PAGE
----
Canada Stocks Rise in Longest Rally This Year on Crude's Jump

  • S&P/TSX climbs third day for longest streak since Dec. 24
  • Crude futures surge on report Russia, OPEC to mull supply cut

Canadian stocks rose a third day, the longest winning streak of 2016, as crude prices surged to a three-week high on a report OPEC and other producers will meet to discuss a potential output cut.

Encana Corp. soared the most in more than seven years. Canadian Natural Resources Ltd. and Crescent Point Energy Corp. jumped as all but one of 55 members in a gauge of energy producers advanced.

Oil futures surged as much as 7.8 percent in New York after Russia’s Energy Minister Alexander Novak said meeting participants in February may discuss a Saudi Arabian proposal for all oil-producing countries to trim production by 5 percent, Interfax reported. Crude settled at $33.22 a barrel, up 2.9 percent, paring earlier gains after OPEC delegates said no talks were planned.

The Standard & Poor’s/TSX Composite Index rose 1.7 percent to 12,591.93, a three-week high. The index has gained 3.7 percent in three days, paring a monthly decline to 3.2 percent.

The Bloomberg Commodity Index ended little-changed Thursday after rebounding 2.2 percent in the previous two days as crude prices jumped and gold rallied to a three-month high. Canada’s resource-rich benchmark equity gauge had moved in line with the Bloomberg index of commodities prices every day since Jan. 15 until today, according to data compiled by Bloomberg.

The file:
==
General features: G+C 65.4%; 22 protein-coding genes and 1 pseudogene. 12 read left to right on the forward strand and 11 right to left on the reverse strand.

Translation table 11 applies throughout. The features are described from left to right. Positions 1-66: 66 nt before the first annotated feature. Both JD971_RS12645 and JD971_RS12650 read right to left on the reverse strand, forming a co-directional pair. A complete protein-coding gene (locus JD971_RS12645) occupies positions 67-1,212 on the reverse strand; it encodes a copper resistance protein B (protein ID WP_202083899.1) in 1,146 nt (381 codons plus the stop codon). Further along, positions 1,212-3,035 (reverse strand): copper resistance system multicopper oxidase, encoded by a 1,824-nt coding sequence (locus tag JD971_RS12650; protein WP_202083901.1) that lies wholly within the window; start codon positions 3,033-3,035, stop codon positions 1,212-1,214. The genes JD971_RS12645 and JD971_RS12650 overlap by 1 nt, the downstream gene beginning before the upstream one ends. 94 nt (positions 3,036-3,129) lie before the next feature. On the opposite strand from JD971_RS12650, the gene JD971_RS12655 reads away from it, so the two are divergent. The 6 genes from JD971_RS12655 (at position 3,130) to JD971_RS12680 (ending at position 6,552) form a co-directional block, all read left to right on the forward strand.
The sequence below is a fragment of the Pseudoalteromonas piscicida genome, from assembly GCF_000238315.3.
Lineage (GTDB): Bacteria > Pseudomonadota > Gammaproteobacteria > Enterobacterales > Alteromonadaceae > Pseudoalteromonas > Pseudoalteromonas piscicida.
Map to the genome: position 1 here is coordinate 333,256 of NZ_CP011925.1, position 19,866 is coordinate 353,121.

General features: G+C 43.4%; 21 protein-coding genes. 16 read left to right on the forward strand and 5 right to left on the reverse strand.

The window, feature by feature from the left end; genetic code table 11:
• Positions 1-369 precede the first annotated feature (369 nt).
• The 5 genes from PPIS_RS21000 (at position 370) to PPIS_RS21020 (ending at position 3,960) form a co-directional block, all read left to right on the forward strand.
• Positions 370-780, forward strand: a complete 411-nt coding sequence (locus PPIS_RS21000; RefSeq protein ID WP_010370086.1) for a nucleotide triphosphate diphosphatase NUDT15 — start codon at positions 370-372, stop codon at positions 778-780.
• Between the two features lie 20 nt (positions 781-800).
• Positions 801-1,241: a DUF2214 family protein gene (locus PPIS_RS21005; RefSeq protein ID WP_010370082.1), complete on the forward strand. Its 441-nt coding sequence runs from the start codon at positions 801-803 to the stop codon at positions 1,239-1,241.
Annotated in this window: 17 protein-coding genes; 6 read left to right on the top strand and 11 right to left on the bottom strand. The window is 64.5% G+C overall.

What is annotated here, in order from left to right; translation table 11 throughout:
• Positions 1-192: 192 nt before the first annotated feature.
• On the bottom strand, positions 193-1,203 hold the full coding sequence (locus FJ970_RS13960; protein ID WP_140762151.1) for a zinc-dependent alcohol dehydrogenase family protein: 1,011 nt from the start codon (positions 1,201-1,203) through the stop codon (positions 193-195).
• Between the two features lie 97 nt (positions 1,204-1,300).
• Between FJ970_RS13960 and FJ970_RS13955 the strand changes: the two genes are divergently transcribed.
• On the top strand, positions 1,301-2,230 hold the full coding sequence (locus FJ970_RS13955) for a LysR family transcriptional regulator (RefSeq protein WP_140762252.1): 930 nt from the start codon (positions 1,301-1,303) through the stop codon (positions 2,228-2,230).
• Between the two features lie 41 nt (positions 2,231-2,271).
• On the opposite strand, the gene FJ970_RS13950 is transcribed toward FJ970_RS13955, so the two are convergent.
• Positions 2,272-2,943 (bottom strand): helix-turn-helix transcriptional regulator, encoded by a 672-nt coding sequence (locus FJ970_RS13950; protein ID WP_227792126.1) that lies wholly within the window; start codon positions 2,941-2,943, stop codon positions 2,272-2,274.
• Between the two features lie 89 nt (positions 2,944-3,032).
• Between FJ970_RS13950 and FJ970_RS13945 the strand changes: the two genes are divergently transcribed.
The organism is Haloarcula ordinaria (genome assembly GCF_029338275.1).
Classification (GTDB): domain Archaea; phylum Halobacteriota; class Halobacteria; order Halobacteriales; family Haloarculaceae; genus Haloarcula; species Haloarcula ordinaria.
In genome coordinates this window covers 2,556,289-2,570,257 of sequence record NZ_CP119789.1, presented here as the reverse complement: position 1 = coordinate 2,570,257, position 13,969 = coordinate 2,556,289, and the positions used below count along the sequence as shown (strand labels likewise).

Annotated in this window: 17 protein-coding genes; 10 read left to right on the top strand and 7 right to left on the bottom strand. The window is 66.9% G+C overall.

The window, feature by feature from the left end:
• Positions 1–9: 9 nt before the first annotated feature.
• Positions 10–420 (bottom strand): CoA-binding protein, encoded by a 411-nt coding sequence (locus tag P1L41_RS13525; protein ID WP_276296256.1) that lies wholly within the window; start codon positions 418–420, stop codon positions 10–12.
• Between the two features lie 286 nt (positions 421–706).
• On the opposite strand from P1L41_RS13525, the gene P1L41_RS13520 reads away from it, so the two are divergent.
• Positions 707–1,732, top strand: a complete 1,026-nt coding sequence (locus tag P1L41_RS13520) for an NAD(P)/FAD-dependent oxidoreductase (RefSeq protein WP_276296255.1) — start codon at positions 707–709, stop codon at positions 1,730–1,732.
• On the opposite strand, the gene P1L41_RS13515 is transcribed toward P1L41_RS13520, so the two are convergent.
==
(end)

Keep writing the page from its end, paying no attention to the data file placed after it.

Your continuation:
Potash Corp. of Saskatchewan Inc. rose 1.3 percent, reversing earlier losses that sent shares to their lowest level in more than eight years. The world’s largest fertilizer producer by market value cut its quarterly dividend for the first time since a 1989 initial public offering after a forecast of lower-than-expected earnings Thursday amid lower prices for crop nutrients.

Valeant Pharmaceuticals International Inc. tumbled 9.2 percent to a November low. The drugmaker on Jan. 25 released a memo written by Chief Executive Officer Michael Pearson that offered little on his current condition or the timing of his return to work after taking a medical leave of absence with severe pneumonia. Health-care shares fell the most in the S&P/TSX, losing 8.5 percent.

Bombardier Inc. sank 11 percent, extending a 25-year low, as the struggling aerospace manufacturer traded below C$1. Investors are losing patience with the company amid repeated delays and cost overruns in its C Series jet. The stock was one of the worst-performing in the S&P/TSX last year and has slumped 34 percent in January.

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